Macroscopic appearance of the major duodenal papilla influences bile duct cannulation

Haraldsson_headshot Post written by Erik Haraldsson, MD, from the Division of Surgery, Department of Clinical Science, Intervention and Technology, Karolinska Institutet, Stockholm, and the Department of Surgery, Skaraborg Hospital, Skövde, Sweden.

The focus of the study was to evaluate to what extent the various endoscopic appearances of the major duodenal papilla influence bile duct cannulation, utilizing the recently proposed endoscopic classification of the endoscopic appearance together with a definition of difficult bile duct cannulation proposed by the Scandinavian Association for Digestive Endoscopy.

Difficulties during bile duct cannulation are known to influence the incidence of post-ERCP pancreatitis (PEP). All endoscopists know that the appearance of the papilla varies a lot. Until now, no prospective attempt been made at evaluating how and if the various endoscopic appearances really have an influence on cannulation difficulties.

The primary outcome measure of the study was the difference in frequency of difficult cannulation between the different predefined papilla types. The major result from this study was that Type 2, Small papilla, and Type 3, Protruding or pendulous papilla were more frequently difficult to cannulate compared to Type 1, regular papilla.  Furthermore, the frequency of failed cannulation was higher among the patients where an inexperienced endoscopist had started cannulation attempts eventhough a senior colleague took over and continued cannulation efforts after 5 min. This was mostly pronounced for Type 2, Small papilla. These findings were not expected and therefore not evaluated properly. This aspect needs further investigation to determine if the different endoscopic appearance influences the risk for PEP independently from cannulation difficulties.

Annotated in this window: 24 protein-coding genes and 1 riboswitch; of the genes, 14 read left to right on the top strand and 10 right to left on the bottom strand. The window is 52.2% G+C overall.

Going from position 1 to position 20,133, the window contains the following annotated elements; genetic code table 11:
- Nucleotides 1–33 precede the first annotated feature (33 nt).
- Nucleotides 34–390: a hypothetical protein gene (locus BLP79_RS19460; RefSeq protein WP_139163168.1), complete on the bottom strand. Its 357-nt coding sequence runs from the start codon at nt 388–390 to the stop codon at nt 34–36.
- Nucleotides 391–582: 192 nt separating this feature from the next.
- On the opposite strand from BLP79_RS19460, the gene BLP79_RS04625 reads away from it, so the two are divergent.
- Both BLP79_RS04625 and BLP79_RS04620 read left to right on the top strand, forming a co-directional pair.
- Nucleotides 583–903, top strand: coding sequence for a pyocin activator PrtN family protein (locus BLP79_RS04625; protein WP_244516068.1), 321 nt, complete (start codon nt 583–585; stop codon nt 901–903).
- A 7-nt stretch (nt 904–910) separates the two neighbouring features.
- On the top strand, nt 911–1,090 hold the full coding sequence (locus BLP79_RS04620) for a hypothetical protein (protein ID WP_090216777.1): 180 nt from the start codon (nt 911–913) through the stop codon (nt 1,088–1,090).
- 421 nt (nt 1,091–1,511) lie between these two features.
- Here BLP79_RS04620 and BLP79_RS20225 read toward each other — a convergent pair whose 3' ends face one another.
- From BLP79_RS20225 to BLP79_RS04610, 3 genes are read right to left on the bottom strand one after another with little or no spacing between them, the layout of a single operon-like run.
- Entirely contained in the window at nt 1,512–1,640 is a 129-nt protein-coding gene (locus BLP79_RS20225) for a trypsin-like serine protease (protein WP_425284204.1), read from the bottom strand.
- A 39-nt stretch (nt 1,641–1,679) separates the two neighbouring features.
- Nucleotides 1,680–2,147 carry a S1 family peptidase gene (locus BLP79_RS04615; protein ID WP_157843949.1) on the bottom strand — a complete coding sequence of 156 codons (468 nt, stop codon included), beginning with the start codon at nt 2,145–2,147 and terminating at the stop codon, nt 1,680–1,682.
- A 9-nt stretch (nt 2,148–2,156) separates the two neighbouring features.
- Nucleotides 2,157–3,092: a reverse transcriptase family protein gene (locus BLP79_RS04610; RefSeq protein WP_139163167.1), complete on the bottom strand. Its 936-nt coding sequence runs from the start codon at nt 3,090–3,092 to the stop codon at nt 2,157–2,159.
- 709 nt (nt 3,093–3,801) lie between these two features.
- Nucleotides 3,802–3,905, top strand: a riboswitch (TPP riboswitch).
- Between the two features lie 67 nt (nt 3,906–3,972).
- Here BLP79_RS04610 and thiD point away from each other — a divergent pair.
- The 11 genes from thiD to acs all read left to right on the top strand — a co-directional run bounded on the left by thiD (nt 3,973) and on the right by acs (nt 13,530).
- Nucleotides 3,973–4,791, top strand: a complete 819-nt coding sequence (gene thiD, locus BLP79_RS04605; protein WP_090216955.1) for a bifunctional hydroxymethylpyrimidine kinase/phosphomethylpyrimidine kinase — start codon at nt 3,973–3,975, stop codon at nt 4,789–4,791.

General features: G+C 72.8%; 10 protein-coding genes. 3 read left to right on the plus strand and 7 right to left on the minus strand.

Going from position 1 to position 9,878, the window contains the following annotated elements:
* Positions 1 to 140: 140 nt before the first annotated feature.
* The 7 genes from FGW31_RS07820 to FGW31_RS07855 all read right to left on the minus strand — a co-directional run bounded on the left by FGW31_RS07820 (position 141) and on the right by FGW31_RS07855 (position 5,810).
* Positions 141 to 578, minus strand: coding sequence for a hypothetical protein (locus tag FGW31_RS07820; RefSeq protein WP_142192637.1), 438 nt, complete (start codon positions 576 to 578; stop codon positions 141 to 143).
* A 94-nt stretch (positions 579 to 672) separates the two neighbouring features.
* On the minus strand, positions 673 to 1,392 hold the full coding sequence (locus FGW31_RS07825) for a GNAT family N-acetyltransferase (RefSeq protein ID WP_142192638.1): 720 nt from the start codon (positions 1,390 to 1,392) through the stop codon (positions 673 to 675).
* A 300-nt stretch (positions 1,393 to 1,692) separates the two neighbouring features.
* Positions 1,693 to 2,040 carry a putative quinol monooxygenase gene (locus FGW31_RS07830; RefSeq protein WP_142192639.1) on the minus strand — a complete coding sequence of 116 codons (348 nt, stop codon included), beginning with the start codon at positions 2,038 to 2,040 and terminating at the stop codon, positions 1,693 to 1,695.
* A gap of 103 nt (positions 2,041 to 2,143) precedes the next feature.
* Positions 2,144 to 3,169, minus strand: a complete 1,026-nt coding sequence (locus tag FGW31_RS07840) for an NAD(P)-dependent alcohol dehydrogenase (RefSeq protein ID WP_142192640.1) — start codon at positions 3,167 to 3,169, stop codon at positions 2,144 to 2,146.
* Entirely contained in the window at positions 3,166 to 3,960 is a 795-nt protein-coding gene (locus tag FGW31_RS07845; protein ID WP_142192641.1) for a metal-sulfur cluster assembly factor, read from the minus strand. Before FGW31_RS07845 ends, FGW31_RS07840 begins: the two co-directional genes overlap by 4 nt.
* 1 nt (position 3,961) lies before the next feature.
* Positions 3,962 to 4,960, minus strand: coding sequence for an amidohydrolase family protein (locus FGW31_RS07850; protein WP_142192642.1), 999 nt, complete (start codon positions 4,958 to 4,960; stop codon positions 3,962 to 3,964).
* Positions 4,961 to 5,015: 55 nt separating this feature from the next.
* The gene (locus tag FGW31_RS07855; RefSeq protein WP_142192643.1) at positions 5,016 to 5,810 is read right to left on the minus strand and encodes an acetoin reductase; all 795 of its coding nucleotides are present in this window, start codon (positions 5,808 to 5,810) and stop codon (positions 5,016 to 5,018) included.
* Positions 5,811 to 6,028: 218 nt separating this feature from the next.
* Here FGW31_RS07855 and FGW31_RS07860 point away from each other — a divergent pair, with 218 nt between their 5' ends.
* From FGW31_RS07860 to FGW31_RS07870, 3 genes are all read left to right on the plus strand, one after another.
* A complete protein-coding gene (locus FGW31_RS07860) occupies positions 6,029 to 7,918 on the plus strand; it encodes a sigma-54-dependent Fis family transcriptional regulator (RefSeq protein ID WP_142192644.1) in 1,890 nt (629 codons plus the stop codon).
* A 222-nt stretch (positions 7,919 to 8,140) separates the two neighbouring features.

Figure 1. Classification of the endoscopic appearance of the papilla of Vater. Type 1 “regular papilla,” most common type with no distinctive features, “classic appearance.” Type 2 “small papilla,” small, often flat with a diameter not bigger than 3 mm (∼2 sphincterotome diameter). Type 3 “protruding or pendulous papilla,” papilla that is protruding or bulging into the duodenal lumen, sometimes hanging down, pendulous with the orifice oriented caudally. Type 4 “creased or ridged papilla,” the ductal mucosa seems to extend distally out of the orifice either on a ridge or in a crease.

Read the full article online.

The information presented in Endoscopedia reflects the opinions of the authors and does not represent the position of the American Society for Gastrointestinal Endoscopy (ASGE). ASGE expressly disclaims any warranties or guarantees, expressed or implied, and is not liable for damages of any kind in connection with the material, information, or procedures set forth.


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